After three seasons on The CW and another six on BET, The Game is back on when new episodes arrive this Thursday on Paramount+.
The revival, which moves its setting from San Diego to Las Vegas, will explore Black culture through a football lens as the show’s key players grapple with “racism, sexism, classism” and more while also fighting for “fame, fortune, respect and love,” according to the official synopsis.
New faces include Chicago Fire’s Adriyan Rae as Brittany Pitts, the now grown-up daughter of Jason and Kelly Pitts, Vaughn Hebron (Tyler Perry’s The Oval) as Jamison Fields, an undrafted free agent; Madam Secretary’s Tim Daly as Colonel Ulysses S. Thatcher, a self-made billionaire and owner of the Las Vegas Fury football team; Analisa Velez (Sneaky Pete) as Brittany’s best friend Raquel Navarro; and Power Book III: Raising Kanan’s Toby Sandeman as Garret Evans, the top player in the league.
Series OGs Malik Wright and Tasha Mack will also be back and leading the charge in the new season. Wendy Raquel Robinson, who plays Tasha, reveals that she had reservations about returning to her larger-than-life character before joining the revival.
“I did have an initial trepidation because it’s been about an 18-year journey, off and on, of my life,” she tells TVLine. “I’ve never had a character that I’ve portrayed that has been so multifaceted, so multi-dimensional, so flawed, so funny… To see her unravel, to see her gain everything back — it’s a journey of a lifetime, so I could not not do it. And working with new writers and having their interpretation of this character added onto it, it was just a win-win and a no-brainer for me.”
Hosea Chanchez, who plays Malik, also admits that he wasn’t entirely sure about returning to his character until conversations with executive producer Mara Brock Akil (who created the original series) and showrunner/writer Devon Greggory changed his mind.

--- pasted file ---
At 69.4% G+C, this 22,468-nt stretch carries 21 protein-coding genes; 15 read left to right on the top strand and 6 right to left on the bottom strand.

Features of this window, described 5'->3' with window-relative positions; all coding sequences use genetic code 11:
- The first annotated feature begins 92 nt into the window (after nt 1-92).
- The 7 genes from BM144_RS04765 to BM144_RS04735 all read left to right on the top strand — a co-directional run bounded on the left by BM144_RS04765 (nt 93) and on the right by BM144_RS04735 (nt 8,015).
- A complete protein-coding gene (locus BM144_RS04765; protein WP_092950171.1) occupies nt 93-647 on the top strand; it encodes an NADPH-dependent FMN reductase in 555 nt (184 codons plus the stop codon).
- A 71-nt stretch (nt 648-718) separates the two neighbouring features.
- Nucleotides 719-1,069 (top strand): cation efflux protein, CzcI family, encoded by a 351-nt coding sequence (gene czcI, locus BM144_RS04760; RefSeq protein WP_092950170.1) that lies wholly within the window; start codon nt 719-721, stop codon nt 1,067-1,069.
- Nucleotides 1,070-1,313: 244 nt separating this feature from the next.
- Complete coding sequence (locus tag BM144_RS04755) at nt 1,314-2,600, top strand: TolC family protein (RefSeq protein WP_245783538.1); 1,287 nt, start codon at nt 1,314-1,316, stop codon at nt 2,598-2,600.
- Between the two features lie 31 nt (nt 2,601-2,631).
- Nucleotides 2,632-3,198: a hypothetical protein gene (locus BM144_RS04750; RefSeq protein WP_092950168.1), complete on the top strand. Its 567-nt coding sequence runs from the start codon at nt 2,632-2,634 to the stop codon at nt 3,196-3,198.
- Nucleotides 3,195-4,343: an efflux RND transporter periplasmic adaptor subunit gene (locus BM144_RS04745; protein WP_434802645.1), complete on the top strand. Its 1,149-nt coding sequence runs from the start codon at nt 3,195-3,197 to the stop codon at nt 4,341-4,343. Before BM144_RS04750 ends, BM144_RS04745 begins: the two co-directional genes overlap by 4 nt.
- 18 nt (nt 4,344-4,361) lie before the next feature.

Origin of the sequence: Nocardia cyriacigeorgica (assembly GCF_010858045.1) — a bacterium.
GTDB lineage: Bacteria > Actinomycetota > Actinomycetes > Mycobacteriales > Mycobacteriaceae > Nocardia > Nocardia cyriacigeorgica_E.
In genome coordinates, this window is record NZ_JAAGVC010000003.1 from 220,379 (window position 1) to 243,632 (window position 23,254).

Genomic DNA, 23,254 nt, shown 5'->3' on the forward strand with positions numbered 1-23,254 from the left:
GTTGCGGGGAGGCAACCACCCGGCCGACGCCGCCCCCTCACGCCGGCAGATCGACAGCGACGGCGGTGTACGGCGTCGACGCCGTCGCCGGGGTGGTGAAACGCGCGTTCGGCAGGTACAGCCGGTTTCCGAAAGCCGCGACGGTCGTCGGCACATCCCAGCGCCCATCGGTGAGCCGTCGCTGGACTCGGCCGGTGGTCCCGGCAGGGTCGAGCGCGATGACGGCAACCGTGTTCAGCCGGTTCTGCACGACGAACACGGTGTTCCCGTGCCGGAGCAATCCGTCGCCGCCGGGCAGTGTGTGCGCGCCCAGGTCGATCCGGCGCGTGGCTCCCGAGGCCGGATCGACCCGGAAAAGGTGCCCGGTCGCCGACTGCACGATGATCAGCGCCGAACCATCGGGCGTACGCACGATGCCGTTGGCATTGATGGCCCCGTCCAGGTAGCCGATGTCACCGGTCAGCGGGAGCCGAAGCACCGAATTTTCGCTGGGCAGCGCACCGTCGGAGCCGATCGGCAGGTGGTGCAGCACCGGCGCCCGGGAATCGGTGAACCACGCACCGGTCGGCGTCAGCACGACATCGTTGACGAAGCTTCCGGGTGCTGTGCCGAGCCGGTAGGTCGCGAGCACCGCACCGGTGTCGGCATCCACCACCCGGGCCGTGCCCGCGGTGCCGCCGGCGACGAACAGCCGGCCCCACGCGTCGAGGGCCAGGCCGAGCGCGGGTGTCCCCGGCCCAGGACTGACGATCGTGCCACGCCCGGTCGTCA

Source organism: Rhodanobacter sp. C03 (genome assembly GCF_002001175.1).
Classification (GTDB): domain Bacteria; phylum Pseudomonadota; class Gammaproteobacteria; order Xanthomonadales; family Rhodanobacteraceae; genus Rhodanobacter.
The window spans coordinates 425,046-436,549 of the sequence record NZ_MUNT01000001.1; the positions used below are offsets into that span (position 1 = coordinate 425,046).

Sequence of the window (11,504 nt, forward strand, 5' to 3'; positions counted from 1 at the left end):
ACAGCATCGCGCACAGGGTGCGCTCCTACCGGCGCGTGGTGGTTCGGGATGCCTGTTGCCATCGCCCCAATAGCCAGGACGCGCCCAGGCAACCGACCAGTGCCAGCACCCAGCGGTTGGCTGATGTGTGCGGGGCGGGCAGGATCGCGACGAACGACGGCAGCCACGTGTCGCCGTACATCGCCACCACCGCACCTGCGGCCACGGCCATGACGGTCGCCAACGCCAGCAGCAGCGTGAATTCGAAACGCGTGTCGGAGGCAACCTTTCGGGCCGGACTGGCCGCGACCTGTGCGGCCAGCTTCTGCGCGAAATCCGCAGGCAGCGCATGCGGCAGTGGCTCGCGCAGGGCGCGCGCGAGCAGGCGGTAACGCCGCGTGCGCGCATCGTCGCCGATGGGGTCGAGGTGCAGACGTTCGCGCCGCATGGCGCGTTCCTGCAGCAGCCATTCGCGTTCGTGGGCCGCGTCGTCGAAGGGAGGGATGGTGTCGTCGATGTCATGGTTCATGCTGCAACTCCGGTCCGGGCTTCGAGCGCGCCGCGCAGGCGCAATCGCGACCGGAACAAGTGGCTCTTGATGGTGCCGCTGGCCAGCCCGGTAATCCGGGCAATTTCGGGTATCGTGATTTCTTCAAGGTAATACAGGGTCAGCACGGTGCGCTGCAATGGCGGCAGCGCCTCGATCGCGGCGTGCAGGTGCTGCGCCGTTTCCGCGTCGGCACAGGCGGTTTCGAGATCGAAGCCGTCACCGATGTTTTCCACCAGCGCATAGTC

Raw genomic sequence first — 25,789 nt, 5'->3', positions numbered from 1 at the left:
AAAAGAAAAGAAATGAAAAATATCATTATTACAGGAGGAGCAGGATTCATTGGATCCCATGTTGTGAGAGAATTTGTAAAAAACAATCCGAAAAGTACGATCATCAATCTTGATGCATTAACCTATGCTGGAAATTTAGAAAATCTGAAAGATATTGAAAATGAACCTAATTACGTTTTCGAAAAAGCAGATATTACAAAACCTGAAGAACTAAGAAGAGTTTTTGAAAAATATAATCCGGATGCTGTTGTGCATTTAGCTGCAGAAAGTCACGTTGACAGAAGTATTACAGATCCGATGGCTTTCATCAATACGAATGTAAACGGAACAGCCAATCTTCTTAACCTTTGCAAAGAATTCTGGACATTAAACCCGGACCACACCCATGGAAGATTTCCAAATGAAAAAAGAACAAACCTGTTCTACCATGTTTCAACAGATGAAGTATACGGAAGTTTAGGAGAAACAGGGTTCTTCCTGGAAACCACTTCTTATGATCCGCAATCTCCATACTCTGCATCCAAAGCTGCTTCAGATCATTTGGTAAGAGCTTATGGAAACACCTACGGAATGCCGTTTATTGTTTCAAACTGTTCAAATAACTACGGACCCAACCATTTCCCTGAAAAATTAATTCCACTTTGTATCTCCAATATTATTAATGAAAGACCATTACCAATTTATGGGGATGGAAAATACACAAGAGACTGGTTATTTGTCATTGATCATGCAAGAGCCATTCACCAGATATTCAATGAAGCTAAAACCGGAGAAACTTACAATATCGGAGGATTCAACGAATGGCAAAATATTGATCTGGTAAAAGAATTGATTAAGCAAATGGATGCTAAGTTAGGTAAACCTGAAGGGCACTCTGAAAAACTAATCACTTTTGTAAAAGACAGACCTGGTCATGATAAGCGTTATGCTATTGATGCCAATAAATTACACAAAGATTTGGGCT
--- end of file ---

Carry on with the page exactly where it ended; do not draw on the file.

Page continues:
“I just didn’t see it… I was like, ‘OK, I’ve done that. We did it, [and] we did it really well,’” he shares. After speaking with producers, however, he realized that, “‘wow, there’s a lot more here for me.’” Chanchez will also be more heavily involved this time around. In addition to starring, he’s also a producer and is set to direct an episode this season. “It’s a completely different involvement now than it’s been before,” he adds.
The Game picks up eight years after the series finale, with Tasha Mack struggling to balance her hectic work life with being there for her husband Pookie and daughter Kai.
“I’m trying to juggle [being a] mom, life, love, career, being a boss, being a Kris Jenner, and it’s a struggle,” Robinson explains. “You see the parts of Tasha that have it all together, but then the other parts of Tasha that really have to make that sacrifice, not only for her child, but for her future… You’re going to see a very different Tasha who’s grounded but still trying to find the love in her marriage. I’m still married, but how married am I? Because she’s so career-driven.”
New episodes will also explore a different side of Malik, who is more mature and focused than in the original series. “He is a man on his journey for his purpose,” Chanchez notes. “In a lot of ways, Malik was the character who hadn’t had a full life on the series. For me, he was the one character that still needed development in some ways, whether that be maturity or finding a home life or family life for himself.”
For Chanchez, uncovering new layers to Malik is what made it worthwhile to return: “I’m so shocked and surprised that there are still layers and levels to go, but then when you think about it, that’s the way life is,” he says.
The upcoming episodes will bring both the comedy and the drama, but don’t expect to see another musical moment like Tasha singing Rihanna’s “Take a Bow” to Rick Fox in Season 3.
“Can I tell you how petrifying that was for me, the actress who does not sing? So I’m in my head about that, and I’m the biggest fan of Rihanna. Then it’s Rick Fox, as gorgeous as he is, in my face,” she recalls of the iconic scene. “But what I love about Tasha is when you step into those shoes, you cannot second-guess it. It’s ‘commit to the bit’ all the way, or the audience can tell when you’re not committed.”
Although Robinson won’t sing in the new season, Robinson notes that there are “definitely some really poignant and standout moments.”
“The comedy is grounded in truth and reality, but at the same time, those big, over-the-top moments come,” she adds. “They come surprisingly, but [not] as often, so when they do, they will be even more memorable.”